Here, in this example, I'm assuming that we're on a X86 system with at least two physical cores and thread #1 and #2 is running on it's own CPU core (true parallelism):
[initial state] shared_memory_location = 0; [thread #1] shared_memory_location = 1; signal(); [thread #2] wait_for_signal(); print(shared_memory_location);
What's the value of
shared_memory_location on thread #2?
This is my take on this: It could have been either
1 but the consistency model of X86 ensures that any read after a memory location write will read the new value regardless of which CPU core this read is occurring on.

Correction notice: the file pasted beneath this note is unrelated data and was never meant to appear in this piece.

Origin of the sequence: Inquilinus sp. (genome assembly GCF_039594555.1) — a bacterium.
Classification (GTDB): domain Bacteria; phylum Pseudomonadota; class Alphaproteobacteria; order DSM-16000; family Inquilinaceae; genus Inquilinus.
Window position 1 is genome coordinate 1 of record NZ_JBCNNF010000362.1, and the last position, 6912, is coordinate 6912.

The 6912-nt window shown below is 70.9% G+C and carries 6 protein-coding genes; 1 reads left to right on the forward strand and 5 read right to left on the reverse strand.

The X86 consistency model will ensure that the second physical core executing thread #2 doesn't pick up an invalid value from the CPU core private cache. X86 makes this a lot easier but there's no guarantees that any other system such as ARM will behave in this way.
If you didn't have the consistency model of X86 how would you ensure that thread #2 was able to read the new value when it is signaled from thread #1?
...or more to the point, how do you hand of a value to a thread which is waiting on a signal in a correct manner?
DISCLAIMER: I could be completely wrong about the X86 consistency model, please correct me if I am!